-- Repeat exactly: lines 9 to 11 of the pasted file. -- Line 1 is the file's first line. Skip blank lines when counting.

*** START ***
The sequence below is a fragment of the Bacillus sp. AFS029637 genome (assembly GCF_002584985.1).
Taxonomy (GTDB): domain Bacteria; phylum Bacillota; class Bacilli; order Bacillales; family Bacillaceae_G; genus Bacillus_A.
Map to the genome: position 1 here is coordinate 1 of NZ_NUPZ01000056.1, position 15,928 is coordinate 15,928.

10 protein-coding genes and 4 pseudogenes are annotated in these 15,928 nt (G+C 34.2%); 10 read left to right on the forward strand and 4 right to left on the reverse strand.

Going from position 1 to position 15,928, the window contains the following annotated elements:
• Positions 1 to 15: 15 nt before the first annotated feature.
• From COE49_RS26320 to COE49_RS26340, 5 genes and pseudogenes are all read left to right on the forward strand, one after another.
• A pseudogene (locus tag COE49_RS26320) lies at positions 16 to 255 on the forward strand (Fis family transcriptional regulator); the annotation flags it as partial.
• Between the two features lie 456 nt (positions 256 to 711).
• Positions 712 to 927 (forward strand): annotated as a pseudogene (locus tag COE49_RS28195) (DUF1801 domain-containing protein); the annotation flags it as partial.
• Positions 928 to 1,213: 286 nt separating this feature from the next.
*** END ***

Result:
• Between the two features lie 456 nt (positions 256 to 711).
• Positions 712 to 927 (forward strand): annotated as a pseudogene (locus tag COE49_RS28195) (DUF1801 domain-containing protein); the annotation flags it as partial.
• Positions 928 to 1,213: 286 nt separating this feature from the next.